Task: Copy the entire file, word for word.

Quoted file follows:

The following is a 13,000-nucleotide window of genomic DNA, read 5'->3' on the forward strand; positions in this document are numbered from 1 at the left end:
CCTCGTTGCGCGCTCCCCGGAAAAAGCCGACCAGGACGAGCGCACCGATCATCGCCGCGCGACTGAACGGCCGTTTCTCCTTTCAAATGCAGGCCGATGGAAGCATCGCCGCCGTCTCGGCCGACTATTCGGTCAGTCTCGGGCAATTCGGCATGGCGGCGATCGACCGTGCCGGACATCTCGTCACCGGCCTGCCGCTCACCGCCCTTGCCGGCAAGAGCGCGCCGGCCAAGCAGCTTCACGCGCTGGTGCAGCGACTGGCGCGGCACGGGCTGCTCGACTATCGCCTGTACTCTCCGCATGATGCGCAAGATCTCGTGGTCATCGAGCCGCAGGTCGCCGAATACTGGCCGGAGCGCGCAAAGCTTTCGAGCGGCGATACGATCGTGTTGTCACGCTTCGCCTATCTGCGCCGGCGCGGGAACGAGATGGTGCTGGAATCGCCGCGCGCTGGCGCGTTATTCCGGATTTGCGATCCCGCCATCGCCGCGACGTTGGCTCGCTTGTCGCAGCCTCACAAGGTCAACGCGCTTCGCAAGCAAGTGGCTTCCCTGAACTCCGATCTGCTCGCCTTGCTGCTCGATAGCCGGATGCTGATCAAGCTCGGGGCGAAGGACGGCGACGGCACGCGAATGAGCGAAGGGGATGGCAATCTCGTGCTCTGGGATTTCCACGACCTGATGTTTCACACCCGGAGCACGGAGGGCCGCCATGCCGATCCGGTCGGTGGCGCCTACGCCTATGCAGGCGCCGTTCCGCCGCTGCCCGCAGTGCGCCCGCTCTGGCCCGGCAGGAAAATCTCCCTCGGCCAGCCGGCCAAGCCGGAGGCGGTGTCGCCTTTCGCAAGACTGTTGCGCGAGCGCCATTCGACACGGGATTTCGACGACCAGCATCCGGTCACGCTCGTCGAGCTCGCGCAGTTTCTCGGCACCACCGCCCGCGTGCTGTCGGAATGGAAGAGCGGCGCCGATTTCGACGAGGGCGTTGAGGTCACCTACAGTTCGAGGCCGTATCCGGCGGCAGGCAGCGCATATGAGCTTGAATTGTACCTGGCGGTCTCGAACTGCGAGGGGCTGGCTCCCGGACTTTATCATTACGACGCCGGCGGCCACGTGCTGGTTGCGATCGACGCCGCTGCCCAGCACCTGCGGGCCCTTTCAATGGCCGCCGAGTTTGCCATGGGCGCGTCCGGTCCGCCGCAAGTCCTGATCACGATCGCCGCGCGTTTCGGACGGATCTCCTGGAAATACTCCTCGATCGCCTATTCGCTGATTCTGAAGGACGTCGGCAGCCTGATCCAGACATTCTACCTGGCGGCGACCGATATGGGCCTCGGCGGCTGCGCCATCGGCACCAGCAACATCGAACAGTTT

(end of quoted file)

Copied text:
The following is a 13,000-nucleotide window of genomic DNA, read 5'->3' on the forward strand; positions in this document are numbered from 1 at the left end:
CCTCGTTGCGCGCTCCCCGGAAAAAGCCGACCAGGACGAGCGCACCGATCATCGCCGCGCGACTGAACGGCCGTTTCTCCTTTCAAATGCAGGCCGATGGAAGCATCGCCGCCGTCTCGGCCGACTATTCGGTCAGTCTCGGGCAATTCGGCATGGCGGCGATCGACCGTGCCGGACATCTCGTCACCGGCCTGCCGCTCACCGCCCTTGCCGGCAAGAGCGCGCCGGCCAAGCAGCTTCACGCGCTGGTGCAGCGACTGGCGCGGCACGGGCTGCTCGACTATCGCCTGTACTCTCCGCATGATGCGCAAGATCTCGTGGTCATCGAGCCGCAGGTCGCCGAATACTGGCCGGAGCGCGCAAAGCTTTCGAGCGGCGATACGATCGTGTTGTCACGCTTCGCCTATCTGCGCCGGCGCGGGAACGAGATGGTGCTGGAATCGCCGCGCGCTGGCGCGTTATTCCGGATTTGCGATCCCGCCATCGCCGCGACGTTGGCTCGCTTGTCGCAGCCTCACAAGGTCAACGCGCTTCGCAAGCAAGTGGCTTCCCTGAACTCCGATCTGCTCGCCTTGCTGCTCGATAGCCGGATGCTGATCAAGCTCGGGGCGAAGGACGGCGACGGCACGCGAATGAGCGAAGGGGATGGCAATCTCGTGCTCTGGGATTTCCACGACCTGATGTTTCACACCCGGAGCACGGAGGGCCGCCATGCCGATCCGGTCGGTGGCGCCTACGCCTATGCAGGCGCCGTTCCGCCGCTGCCCGCAGTGCGCCCGCTCTGGCCCGGCAGGAAAATCTCCCTCGGCCAGCCGGCCAAGCCGGAGGCGGTGTCGCCTTTCGCAAGACTGTTGCGCGAGCGCCATTCGACACGGGATTTCGACGACCAGCATCCGGTCACGCTCGTCGAGCTCGCGCAGTTTCTCGGCACCACCGCCCGCGTGCTGTCGGAATGGAAGAGCGGCGCCGATTTCGACGAGGGCGTTGAGGTCACCTACAGTTCGAGGCCGTATCCGGCGGCAGGCAGCGCATATGAGCTTGAATTGTACCTGGCGGTCTCGAACTGCGAGGGGCTGGCTCCCGGACTTTATCATTACGACGCCGGCGGCCACGTGCTGGTTGCGATCGACGCCGCTGCCCAGCACCTGCGGGCCCTTTCAATGGCCGCCGAGTTTGCCATGGGCGCGTCCGGTCCGCCGCAAGTCCTGATCACGATCGCCGCGCGTTTCGGACGGATCTCCTGGAAATACTCCTCGATCGCCTATTCGCTGATTCTGAAGGACGTCGGCAGCCTGATCCAGACATTCTACCTGGCGGCGACCGATATGGGCCTCGGCGGCTGCGCCATCGGCACCAGCAACATCGAACAGTTT